Shark Shocks Chicago Zoo by Hatching Pup Despite Having No Contact with Males

History has been made at a Chicago zoo after a resident shark reproduced despite being housed in a habitat on her own.

The mom, a female epaulette shark, has lived at the , located outside Chicago, since 2019. In August, one of her eggs hatched into a pup — making history as the second recorded instance of the species reproducing asexually in the U.S., according to a November from the zoo sharing the shocking news.

Since 2022, the shark has laid eggs monthly that were thought to be infertile, according to the zoo. However, on Aug. 23, one of the eggs hatched following a five-month incubation period, having been produced through a process called parthenogenesis, which is when an embryo develops from an unfertilized egg cell. 

Its mother has not been housed with a male of her species since arriving at the zoo four years ago and has only recently reached sexual maturity, per the release. 

Following the pup's birth, the baby shark was closely monitored by zoo staff and is now on display in one of Brookfield Zoo's habitats. It's currently between five to six inches long but will likely reach up to 3 feet when fully grown, per the zoo.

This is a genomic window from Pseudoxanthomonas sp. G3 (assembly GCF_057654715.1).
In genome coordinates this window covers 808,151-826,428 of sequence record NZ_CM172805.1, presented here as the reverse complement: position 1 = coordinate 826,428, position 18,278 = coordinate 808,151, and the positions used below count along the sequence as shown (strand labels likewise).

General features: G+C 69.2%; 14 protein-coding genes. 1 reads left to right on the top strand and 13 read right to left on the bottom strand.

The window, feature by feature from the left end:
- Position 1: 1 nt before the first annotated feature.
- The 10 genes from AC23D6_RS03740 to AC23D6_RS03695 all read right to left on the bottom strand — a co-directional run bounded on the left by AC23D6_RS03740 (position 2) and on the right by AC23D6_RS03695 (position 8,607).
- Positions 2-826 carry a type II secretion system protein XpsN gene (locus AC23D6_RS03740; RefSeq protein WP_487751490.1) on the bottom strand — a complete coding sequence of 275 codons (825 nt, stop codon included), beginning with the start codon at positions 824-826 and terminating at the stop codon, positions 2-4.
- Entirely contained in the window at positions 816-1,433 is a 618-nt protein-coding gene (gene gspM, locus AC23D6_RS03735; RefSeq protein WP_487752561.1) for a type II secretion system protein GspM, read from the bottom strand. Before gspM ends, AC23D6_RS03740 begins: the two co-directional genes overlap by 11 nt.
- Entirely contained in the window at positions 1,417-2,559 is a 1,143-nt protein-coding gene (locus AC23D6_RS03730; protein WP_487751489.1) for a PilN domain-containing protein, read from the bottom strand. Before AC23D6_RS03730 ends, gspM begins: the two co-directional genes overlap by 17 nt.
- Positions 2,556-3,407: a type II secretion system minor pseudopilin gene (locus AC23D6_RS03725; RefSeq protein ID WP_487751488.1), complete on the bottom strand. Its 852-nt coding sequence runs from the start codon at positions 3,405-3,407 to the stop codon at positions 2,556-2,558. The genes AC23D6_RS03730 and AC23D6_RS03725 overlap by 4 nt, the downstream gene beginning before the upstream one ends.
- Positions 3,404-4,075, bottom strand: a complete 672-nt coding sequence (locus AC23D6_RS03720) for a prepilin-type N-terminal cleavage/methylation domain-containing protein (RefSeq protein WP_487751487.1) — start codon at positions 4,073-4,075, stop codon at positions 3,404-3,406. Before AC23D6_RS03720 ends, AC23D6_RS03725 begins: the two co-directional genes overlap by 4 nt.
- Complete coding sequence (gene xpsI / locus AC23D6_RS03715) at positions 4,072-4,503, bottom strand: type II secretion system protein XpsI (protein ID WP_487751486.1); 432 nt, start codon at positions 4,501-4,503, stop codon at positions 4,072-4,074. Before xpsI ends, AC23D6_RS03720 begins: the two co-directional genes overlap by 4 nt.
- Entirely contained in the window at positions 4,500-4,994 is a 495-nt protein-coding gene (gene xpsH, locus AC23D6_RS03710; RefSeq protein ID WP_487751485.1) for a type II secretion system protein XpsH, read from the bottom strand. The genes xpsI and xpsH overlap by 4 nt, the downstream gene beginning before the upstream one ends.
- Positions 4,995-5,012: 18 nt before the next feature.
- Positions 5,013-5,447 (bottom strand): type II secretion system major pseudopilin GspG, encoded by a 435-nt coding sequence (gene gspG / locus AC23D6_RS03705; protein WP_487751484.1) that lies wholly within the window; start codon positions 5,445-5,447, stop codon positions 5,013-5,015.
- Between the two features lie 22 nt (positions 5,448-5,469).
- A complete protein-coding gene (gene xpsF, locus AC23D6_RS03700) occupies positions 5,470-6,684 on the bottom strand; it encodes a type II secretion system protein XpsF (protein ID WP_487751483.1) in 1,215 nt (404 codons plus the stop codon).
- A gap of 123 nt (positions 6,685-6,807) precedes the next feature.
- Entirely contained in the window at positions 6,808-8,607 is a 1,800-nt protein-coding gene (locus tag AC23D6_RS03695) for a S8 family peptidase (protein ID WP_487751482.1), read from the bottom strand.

The epaulette shark is "mostly nocturnal" and typically found in warm, shallow waters around New Guinea and Australia.

The release also shared that the first recorded epaulette shark birth via in the U.S. occurred at the New England Aquarium, where the female shark now housed at the Brookfield Zoo was born. 

"We are happy to report that our epaulette pup has been eating well on her diet of finely chopped capelin, minced squid tentacles, and other finely chopped seafood. Our colleagues at New England Aquarium have been a great resource as shark pups produced parthenogenetically can be very delicate," Mike Masellis, one of the zoo's lead animal care specialists, said in the release. "We are looking forward to guests being able to see the pup."

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Parthenogenesis — a process by which an animal asexually reproduces — is "less" common of an occurrence in complex vertebrates like sharks, according to the zoo, while it's a "natural occurrence" in some others. 

The University of Maryland, Baltimore County, certain species of lizards and crustaceans are more inclined to asexually reproduce through parthenogenesis compared to sharks and other more complex vertebrates.

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